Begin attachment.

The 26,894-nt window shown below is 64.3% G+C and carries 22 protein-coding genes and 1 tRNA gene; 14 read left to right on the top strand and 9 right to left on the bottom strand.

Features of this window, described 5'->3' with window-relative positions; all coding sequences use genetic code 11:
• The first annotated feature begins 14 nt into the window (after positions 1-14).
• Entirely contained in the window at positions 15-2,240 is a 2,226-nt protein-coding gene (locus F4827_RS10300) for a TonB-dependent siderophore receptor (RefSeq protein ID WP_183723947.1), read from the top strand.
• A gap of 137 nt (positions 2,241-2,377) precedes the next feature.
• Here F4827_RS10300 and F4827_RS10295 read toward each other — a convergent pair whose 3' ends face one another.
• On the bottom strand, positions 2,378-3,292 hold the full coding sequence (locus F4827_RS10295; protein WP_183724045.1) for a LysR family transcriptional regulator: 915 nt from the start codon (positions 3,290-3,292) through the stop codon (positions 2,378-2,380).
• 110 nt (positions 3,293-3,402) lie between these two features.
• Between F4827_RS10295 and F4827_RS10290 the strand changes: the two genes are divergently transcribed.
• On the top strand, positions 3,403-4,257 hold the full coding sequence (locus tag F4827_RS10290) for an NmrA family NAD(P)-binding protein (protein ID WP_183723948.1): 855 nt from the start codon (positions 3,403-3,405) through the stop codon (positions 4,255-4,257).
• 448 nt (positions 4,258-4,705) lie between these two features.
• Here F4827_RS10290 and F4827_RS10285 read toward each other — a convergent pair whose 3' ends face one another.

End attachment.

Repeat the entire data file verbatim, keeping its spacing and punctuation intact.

The 26,894-nt window shown below is 64.3% G+C and carries 22 protein-coding genes and 1 tRNA gene; 14 read left to right on the top strand and 9 right to left on the bottom strand.

Features of this window, described 5'->3' with window-relative positions; all coding sequences use genetic code 11:
• The first annotated feature begins 14 nt into the window (after positions 1-14).
• Entirely contained in the window at positions 15-2,240 is a 2,226-nt protein-coding gene (locus F4827_RS10300) for a TonB-dependent siderophore receptor (RefSeq protein ID WP_183723947.1), read from the top strand.
• A gap of 137 nt (positions 2,241-2,377) precedes the next feature.
• Here F4827_RS10300 and F4827_RS10295 read toward each other — a convergent pair whose 3' ends face one another.
• On the bottom strand, positions 2,378-3,292 hold the full coding sequence (locus F4827_RS10295; protein WP_183724045.1) for a LysR family transcriptional regulator: 915 nt from the start codon (positions 3,290-3,292) through the stop codon (positions 2,378-2,380).
• 110 nt (positions 3,293-3,402) lie between these two features.
• Between F4827_RS10295 and F4827_RS10290 the strand changes: the two genes are divergently transcribed.
• On the top strand, positions 3,403-4,257 hold the full coding sequence (locus tag F4827_RS10290) for an NmrA family NAD(P)-binding protein (protein ID WP_183723948.1): 855 nt from the start codon (positions 3,403-3,405) through the stop codon (positions 4,255-4,257).
• 448 nt (positions 4,258-4,705) lie between these two features.
• Here F4827_RS10290 and F4827_RS10285 read toward each other — a convergent pair whose 3' ends face one another.